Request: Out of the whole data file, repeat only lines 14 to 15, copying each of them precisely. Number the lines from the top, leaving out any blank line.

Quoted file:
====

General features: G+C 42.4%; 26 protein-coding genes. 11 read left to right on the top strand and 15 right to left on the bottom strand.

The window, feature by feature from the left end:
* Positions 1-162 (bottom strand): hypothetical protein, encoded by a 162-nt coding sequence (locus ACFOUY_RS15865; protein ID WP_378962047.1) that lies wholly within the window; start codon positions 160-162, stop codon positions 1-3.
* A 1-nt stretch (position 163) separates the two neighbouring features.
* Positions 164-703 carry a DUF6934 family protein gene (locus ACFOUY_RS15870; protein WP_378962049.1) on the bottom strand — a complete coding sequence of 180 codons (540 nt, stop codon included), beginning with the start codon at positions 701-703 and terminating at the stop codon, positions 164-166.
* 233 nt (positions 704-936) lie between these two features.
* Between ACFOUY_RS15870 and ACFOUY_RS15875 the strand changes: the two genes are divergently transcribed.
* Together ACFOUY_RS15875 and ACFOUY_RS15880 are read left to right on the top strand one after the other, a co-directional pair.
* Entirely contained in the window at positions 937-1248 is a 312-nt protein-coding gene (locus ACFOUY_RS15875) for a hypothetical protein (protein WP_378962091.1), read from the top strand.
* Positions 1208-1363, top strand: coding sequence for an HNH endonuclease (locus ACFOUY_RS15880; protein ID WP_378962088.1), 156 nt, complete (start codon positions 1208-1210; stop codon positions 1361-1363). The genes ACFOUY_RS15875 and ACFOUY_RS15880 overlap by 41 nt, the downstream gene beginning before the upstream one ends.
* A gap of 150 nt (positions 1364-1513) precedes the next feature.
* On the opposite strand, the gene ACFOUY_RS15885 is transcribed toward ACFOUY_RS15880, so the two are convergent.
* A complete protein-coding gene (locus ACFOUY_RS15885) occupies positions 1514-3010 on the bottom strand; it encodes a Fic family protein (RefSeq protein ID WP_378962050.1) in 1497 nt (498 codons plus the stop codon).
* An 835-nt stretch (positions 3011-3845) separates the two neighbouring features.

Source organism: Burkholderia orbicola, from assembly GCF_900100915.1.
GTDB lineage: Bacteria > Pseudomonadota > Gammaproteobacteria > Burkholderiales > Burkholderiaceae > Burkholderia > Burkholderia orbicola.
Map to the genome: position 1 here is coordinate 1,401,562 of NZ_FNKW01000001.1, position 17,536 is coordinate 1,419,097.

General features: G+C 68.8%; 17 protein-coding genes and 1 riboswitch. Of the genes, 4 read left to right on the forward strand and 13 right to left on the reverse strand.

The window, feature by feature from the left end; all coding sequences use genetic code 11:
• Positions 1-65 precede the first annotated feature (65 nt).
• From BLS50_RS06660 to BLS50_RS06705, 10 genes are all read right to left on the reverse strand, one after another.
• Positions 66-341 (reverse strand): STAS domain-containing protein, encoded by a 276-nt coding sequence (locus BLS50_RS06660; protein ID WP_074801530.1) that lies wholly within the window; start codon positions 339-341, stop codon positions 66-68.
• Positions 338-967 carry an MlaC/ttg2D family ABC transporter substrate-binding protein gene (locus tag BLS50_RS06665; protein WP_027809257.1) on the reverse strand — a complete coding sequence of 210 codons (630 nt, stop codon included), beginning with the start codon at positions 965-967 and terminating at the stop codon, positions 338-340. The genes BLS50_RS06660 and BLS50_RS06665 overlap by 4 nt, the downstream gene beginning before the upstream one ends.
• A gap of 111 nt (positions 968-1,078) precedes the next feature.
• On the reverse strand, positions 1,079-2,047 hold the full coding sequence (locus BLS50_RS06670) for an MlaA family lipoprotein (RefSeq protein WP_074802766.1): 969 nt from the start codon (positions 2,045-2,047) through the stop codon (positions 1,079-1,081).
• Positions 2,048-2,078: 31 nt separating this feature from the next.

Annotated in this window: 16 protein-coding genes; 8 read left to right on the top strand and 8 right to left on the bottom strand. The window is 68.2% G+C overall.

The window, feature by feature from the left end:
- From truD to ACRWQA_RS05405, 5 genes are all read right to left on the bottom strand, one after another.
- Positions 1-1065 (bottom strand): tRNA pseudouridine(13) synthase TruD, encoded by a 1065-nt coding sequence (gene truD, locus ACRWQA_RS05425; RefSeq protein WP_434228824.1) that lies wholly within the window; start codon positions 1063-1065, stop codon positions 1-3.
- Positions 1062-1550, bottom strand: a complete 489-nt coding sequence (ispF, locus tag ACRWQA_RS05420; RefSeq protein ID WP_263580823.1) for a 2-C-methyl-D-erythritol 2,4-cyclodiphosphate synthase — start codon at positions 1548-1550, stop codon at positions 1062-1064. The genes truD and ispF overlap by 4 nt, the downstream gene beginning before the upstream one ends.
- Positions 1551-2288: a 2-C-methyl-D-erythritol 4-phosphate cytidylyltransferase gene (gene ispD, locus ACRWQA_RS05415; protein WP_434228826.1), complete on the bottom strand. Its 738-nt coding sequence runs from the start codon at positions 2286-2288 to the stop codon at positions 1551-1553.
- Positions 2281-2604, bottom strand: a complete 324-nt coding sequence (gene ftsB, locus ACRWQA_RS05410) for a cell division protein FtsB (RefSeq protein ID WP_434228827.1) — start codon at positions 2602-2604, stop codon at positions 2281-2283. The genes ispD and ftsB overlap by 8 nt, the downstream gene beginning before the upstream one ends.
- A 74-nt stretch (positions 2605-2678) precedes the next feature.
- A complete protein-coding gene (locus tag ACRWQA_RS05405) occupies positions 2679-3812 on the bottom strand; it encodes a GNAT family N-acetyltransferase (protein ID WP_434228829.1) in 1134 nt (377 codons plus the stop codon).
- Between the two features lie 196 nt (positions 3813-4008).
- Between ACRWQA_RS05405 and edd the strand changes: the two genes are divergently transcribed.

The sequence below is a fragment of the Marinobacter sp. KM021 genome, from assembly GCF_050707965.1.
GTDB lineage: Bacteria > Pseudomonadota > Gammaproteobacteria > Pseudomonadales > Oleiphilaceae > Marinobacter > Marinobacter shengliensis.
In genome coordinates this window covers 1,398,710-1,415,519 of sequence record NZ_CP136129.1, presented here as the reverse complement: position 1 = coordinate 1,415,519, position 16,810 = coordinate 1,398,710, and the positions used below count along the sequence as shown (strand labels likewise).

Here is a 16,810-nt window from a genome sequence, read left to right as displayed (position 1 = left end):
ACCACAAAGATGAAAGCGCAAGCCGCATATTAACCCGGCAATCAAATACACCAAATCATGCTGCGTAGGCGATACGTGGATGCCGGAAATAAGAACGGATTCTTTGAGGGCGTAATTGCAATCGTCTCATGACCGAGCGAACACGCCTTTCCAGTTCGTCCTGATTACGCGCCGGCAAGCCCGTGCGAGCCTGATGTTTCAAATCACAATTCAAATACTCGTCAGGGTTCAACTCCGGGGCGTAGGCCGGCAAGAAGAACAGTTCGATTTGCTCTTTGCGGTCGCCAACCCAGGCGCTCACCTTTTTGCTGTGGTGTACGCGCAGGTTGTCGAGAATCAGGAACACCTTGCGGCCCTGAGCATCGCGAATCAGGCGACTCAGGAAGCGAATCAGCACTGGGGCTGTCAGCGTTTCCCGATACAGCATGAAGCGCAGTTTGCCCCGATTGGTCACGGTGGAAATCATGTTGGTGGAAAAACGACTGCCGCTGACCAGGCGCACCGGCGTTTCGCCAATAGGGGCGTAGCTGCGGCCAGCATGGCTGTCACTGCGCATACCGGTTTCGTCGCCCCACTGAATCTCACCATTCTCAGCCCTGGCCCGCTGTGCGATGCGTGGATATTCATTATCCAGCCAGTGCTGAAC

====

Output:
* An 835-nt stretch (positions 3011-3845) separates the two neighbouring features.

Source organism: Burkholderia orbicola, from assembly GCF_900100915.1.